Why is My Knitting Curling

Why is My Knitting Curling

Most knitters have faced the problem of curling stitches at least once in their knitting journey. Curl is a common problem that arises due to tension problems and incorrect ways of holding your needles while stitching. However, many remedies for this issue should be followed carefully before getting frustrated with yourself!

Let’s get into why knitting curls and some tips on how to prevent it.

1. Why is My Knitting Curling at the Edges?

The stockinette stitch has a natural tendency to curl at the edges because its shape is created from alternating rows of knit and purl stitches, which are different lengths.

Since the tension isn’t evenly distributed, you get edge curls, which can be frustrating to deal with.

Now that you know why this happens, there are many remedies you can do to help prevent this.

why is my knitting curling

How to Prevent Curling Edges

Knitters prevent curling edges on their stockinette stitch projects by using border stitches in a different pattern. One great way to do this is to use the moss stitch, ribbing, or garter stitch patterns at the edge of your fabric, and it can really change up how your project looks!

Next time you’re working on a stockinette pattern, play with different borders for your knitted pieces to see which one you like best for your various projects.

2. Why is my Knitting Curling at the Bottom?

Although the stockinette stitch curls at both sides and bottom for the same reason, there are some differences. You reach your turning point at the side edges earlier than at a cast on or bound-off the edge because of how many stitches you have in one row vs. another. The curl is also more obvious when working in rows instead of rounds since the tension between vertical bars (knit) isn’t as tight as horizontal ones (purl). Finally, this is why curling happens from top to bottom-because knits push out vertically. At the same time, purls give little resistance, so lengthwise stretch goes away first before width-wise does, which gives an overall appearance similar but not exactly like floor ripples that go “sideways.”

How to Prevent a Curling Bottom

Blocking is a great option for dealing with those pesky curls. Though it may be intimidating at first, this process can help flatten the stitches on your project to solve problems such as curling and uneven stitching.

Follow these steps: take the bottom of your piece that’s curling and pin it so that it lays flat; once you let dry, even out any remaining stiff or loose parts by pulling them taut by hand-watering over lightly in sections until they lay where desired; if pins were used while drying place them away from the wet area before watering down fabric – remove after the water has evaporated completely.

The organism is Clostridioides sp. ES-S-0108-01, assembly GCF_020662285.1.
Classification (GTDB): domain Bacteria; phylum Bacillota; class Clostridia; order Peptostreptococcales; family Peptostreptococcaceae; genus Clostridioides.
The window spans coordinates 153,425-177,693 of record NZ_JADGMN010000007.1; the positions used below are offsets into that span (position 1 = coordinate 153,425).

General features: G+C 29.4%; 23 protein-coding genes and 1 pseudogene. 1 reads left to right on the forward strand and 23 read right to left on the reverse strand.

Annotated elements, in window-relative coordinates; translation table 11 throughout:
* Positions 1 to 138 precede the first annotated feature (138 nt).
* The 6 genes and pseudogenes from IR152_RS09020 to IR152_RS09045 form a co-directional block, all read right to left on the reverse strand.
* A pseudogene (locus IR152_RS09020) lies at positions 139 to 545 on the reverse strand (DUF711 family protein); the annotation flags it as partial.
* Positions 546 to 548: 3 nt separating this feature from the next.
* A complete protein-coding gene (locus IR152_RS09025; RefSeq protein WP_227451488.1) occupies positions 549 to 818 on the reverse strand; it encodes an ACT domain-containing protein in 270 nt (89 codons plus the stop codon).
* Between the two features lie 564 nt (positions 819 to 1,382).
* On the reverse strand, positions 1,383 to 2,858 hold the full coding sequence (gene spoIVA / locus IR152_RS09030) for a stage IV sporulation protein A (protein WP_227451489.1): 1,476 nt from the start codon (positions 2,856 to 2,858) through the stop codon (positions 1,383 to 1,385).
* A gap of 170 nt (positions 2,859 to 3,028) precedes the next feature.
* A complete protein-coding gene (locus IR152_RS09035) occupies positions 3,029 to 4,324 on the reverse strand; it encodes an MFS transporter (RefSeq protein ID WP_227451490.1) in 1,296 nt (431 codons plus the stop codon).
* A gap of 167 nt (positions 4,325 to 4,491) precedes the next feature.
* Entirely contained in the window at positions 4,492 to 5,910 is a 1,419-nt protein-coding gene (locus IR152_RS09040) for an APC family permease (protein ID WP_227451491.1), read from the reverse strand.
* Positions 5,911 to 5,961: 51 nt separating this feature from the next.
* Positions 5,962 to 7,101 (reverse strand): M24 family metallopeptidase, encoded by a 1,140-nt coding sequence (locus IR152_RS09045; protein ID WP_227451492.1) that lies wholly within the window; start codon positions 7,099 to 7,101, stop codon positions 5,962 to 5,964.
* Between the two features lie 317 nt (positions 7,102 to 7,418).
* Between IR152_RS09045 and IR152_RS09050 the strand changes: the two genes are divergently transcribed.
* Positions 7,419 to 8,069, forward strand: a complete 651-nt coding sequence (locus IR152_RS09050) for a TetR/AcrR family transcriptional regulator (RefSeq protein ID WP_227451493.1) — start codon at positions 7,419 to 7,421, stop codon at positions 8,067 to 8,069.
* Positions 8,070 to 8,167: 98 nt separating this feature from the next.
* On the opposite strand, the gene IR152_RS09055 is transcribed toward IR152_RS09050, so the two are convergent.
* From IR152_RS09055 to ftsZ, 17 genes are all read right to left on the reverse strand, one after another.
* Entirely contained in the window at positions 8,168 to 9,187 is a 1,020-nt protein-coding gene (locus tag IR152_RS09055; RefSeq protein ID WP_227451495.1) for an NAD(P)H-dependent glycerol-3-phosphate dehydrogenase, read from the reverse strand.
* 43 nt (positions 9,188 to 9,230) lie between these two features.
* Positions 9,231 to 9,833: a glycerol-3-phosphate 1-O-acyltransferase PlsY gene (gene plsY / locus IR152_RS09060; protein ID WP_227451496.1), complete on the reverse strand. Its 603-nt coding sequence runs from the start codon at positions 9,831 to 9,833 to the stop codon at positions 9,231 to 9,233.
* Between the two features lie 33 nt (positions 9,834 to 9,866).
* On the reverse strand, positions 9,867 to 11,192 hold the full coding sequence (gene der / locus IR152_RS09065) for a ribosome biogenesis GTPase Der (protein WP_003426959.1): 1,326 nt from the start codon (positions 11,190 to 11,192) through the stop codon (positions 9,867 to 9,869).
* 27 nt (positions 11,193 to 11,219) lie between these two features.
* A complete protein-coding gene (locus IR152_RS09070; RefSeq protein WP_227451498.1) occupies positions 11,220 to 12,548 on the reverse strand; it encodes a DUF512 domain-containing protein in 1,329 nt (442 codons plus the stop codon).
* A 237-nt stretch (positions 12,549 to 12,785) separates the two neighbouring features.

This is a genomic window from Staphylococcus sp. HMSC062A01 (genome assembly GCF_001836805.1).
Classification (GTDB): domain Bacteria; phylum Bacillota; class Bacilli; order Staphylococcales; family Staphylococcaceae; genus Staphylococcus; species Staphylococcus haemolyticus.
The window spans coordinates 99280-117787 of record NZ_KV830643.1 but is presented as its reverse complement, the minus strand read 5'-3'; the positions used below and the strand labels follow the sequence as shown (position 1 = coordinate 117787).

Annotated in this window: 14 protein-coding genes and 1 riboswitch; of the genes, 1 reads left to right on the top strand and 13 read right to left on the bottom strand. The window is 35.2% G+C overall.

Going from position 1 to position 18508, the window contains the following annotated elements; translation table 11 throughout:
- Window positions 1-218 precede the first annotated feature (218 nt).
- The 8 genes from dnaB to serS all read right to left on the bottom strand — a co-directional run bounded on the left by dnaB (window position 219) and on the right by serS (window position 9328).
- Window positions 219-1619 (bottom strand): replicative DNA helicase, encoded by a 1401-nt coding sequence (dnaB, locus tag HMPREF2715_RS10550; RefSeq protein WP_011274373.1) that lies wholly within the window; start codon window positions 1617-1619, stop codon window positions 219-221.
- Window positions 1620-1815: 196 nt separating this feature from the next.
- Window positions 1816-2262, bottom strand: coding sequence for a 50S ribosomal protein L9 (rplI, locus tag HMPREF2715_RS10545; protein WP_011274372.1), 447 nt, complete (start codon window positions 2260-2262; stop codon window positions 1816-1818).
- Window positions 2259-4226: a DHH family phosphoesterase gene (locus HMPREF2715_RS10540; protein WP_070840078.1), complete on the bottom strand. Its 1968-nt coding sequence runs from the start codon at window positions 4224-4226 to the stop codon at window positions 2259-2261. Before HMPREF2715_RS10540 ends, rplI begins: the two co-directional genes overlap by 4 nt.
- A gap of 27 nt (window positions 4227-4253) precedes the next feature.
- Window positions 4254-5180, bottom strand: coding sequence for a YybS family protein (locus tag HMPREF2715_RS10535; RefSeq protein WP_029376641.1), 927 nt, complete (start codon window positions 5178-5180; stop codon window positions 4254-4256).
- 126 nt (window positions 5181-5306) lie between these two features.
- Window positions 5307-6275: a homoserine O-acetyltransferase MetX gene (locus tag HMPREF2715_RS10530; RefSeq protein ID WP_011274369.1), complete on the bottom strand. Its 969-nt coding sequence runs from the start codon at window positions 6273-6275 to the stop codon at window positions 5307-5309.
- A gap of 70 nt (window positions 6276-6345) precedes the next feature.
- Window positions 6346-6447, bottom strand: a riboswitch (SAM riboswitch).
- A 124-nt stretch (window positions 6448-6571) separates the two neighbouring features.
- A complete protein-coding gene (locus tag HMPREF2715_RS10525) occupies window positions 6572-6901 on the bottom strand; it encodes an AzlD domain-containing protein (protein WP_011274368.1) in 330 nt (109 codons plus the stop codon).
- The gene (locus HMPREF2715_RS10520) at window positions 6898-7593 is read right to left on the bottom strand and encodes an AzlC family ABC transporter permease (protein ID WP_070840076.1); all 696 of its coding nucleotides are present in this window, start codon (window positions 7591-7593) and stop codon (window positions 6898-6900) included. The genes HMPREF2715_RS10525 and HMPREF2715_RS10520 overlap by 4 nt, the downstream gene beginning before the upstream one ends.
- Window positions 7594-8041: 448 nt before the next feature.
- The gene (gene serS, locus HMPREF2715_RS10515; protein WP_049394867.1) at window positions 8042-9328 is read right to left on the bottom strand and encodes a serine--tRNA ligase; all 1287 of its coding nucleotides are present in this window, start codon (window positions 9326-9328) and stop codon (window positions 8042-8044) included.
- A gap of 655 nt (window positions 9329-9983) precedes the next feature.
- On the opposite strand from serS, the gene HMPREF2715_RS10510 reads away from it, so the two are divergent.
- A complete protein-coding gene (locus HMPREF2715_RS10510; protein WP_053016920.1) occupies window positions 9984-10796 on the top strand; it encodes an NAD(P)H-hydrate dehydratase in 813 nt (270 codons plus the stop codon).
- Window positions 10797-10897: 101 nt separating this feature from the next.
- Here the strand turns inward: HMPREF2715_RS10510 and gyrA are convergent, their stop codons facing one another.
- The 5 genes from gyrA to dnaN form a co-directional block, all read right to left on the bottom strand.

3. Why is my Knitted Scarf Curling?

A common frustration knitters face when making stockinette projects like knitted scarves are curling. It curls for similar reasons outlined earlier, and many ways have been tried to prevent it from happening, but they all fall short of a perfect solution.

It has to do with the uneven stitches on one side on anything made with a stockinette heavy pattern. The purl stitches are longer, creating uneven tension, which begins to pull the edges and sides of your scarf. So how do you fix this?

How to Uncurl a Knitted Scarf

If you want to flatten your scarf, you have three options: blocking, adding a border, or knitting a tube scarf.


A stockinette stitch knitted scarf may still curl even if you block it. Since blocking can’t fix the problem entirely, we might be able to reduce a little of its curling by doing so.

To minimize the curls in your scarf, soak it with lukewarm water and mild detergent. Then lay it on a towel to dry while gently squeezing out excess water. Finally, pin curling edges down before letting the fabric air-dry completely.

Adding a Border

You can fix this problem by adding a border to your project. Ribbing, garter stitches, moss stitches, or any other type of edge is common and easy to add on the borders, which will basically solve the issue in one go! It adds cool textures while also improving looks, so you’re bound to love it.

Knitting a Tube Scarf

If you’re ready to take your knitting skills up a notch, consider the Moebius pattern. This cool-looking infinity scarf is made from two identical pieces of fabric, and they are both worn in one simple twist that makes it look like there’s no beginning or end – just endless possibilities!


To avoid having your knitted pieces curl up, plan on making it in a pattern that is light and airy. Stockinette yarns will be heavy, so if you must use them, make sure they’re an accent only or work the design into their curls like vertical lines, for example, instead of horizontal ones, which will cause extreme problems later down the road; when curling occurs.

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